German Chocolate Cake isn’t German

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It has been nineteen days since I last posted anything on my blog, which means that it is now time for me to write something acknowledging this absence, stating my intention to post more stuff in the near future, and sharing a list of interesting trivia facts in order to keep this blog post from being too pointless. Actually, this time, I’m not exactly going to make the second of those three points, because I’m not sure how often I’ll be able to post stuff on this blog in the near future. I don’t have a very clear idea of what my schedule will be like over the next several months, but I do know that I’m going to be extremely busy. I’ll try to post things every now and then, but I doubt that I’ll be able to do so very frequently.

With that being said, here is the aforementioned list of interesting trivia facts.

 

The national anthem of Greece has 158 verses.

German Chocolate CakeGerman chocolate cake was invented in America, not Germany. The first recipe for German Chocolate Cake was submitted to a newspaper in Dallas in 1957, and it gets its name from the brand of chocolate used, which in turn got its name from a man named Sam German.

Polar bears are always left-pawed.

The first Bible printed in North America was not in English because at that time, it was illegal to print English bibles anyplace other than in England.

Lighters were invented before matches were.

Julia Grant, the wife of President Ulysses S. Grant, was cross-eyed.

The dessert known as Bananas Foster was invented in New Orleans in 1951 by a restaurant owner, who named it after a customer named Richard Foster.

WatchIn advertisements showing watches, it is typical for the time displayed to be 10:10.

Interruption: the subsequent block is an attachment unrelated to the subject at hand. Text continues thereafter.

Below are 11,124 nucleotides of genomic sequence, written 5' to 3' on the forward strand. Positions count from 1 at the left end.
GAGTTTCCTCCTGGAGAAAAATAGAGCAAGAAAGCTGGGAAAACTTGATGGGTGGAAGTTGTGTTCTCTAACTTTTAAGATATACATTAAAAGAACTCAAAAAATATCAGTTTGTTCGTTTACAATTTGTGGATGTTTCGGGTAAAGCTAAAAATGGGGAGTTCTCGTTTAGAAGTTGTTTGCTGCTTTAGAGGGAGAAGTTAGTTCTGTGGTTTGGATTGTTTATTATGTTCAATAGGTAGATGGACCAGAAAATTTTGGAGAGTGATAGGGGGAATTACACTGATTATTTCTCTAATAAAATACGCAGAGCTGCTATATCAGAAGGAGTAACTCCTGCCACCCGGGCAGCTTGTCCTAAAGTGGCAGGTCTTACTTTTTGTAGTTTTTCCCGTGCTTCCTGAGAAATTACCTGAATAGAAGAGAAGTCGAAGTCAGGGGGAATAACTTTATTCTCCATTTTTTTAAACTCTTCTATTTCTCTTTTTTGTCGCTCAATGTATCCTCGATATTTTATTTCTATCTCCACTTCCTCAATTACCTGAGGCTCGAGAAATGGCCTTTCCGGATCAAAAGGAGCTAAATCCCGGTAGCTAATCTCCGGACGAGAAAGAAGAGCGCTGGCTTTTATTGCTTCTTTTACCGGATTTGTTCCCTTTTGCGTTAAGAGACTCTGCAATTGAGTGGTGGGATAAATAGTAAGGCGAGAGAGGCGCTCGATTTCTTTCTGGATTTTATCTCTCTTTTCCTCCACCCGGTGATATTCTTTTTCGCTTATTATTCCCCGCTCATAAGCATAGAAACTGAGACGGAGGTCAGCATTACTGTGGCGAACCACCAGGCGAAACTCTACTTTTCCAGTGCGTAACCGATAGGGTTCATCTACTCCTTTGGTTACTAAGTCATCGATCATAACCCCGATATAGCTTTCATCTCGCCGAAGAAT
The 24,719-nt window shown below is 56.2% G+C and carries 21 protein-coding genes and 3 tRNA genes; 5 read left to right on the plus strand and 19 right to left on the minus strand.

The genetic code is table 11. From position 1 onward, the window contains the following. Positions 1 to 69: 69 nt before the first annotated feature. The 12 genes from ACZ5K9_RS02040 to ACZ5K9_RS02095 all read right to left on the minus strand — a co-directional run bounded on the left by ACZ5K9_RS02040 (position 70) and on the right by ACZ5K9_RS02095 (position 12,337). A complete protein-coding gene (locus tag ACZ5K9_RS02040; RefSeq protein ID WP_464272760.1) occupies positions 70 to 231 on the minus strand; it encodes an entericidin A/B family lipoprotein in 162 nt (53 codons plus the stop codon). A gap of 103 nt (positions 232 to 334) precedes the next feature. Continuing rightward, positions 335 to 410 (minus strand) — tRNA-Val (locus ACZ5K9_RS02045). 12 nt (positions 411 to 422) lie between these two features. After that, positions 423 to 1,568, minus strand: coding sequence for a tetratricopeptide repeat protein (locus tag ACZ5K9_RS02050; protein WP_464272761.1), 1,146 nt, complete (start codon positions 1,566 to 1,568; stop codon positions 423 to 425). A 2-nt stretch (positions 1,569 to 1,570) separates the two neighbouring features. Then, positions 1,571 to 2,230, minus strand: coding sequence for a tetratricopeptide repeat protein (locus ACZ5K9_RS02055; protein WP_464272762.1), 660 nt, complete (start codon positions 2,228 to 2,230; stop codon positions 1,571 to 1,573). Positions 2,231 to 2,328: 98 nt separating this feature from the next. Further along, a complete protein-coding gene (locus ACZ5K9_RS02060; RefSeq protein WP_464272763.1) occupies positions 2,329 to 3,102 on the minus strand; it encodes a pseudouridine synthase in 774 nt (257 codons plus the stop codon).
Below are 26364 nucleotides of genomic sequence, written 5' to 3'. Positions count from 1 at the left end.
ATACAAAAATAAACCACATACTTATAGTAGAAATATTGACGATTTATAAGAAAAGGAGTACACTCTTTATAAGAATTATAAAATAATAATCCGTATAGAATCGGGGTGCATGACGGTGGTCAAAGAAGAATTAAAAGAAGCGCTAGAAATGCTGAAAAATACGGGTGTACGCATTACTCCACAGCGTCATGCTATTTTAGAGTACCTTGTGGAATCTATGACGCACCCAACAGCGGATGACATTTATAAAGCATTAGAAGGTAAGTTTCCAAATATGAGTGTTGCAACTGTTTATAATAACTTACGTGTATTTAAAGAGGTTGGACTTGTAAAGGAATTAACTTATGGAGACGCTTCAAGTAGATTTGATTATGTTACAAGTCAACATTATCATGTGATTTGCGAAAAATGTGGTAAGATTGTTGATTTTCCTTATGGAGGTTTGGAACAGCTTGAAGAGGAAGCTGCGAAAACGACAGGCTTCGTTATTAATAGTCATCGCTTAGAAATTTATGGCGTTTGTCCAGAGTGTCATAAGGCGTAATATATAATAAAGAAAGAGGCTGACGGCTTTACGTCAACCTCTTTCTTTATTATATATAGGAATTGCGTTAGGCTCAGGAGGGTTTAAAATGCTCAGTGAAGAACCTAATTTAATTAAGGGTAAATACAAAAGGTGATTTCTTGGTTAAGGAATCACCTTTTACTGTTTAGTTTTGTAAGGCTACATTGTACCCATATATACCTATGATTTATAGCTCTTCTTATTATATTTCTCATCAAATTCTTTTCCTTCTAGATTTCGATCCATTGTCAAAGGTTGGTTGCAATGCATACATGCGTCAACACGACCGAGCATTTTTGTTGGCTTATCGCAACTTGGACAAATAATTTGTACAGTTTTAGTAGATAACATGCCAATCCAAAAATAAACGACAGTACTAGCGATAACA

It was somewhat controversial when the word “beautiful” was used in a Bible printed in 1524 because “beautiful” was such a new word that some people thought it seemed out of place in the Bible.

The night that the Titanic sank, lifeboat number 13 also sank when it hit a chunk of ice.

Pat Nixon, the wife of President Richard Nixon, was the first First Lady to wear pants in public.

The first advertisement that used a photograph was printed in Philadelphia in 1843.

The word “dinosaur” did not exist until 1841.

KingsIn a typical deck of playing cards, each of the king cards is supposed to represent a certain historical king. The King of Spades is King David, the King of Clubs is Alexander the Great, the King of Hearts is Charlemagne, and the King of Diamonds is Julius Caesar.

The hair of an intelligent person has more zinc and copper than that of a less intelligent person.

Mark Twain’s Tom Sawyer was the first novel written on a typewriter.

When Spain joined the European Union, the government began pushing to end the tradition of siestas. The point of this campaign was cultural integration.

After you drink water, it stays in your stomach for five minutes.

Caesar Salad has nothing to do with the Caesars of Rome; rather, it gets its name from a chef called Caesar Cardini, who allegedly invented the Caesar Salad when he didn’t have many ingredients available one day in July 1924.

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Things I’ve Learned From Watching The Big Bang Theory

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The Big Bang Theory 1I can’t remember exactly when I first became aware of the TV show The Big Bang Theory, except that it was at some point during spring semester my junior year. (That is to say, last year) I also don’t remember exactly what I saw first, except that I know I saw a lot of short clips on youtube long before I ever saw a full episode. In fact, I still haven’t seen many full episodes beyond the first season. I enjoy The Big Bang Theory for two reasons: the characters and the nerdiness. The main characters are all unrealistic enough to be ridiculous while still being realistic enough to be relatable, which is a combination that maximizes the humor. Sheldon Cooper, for example, is more socially inept and more obsessive than anyone in real life could possibly be, but there are at least a couple moments in nearly every episode where he says or does something that is exactly the kind of thing that I would say or do, or where he seems exactly like certain people I know. That fact actually has to do with both of my reasons for liking The Big Bang Theory; the fact that I find Sheldon relatable just goes to show that I’m a nerd and that the nerdiness is the real reason that I like the show.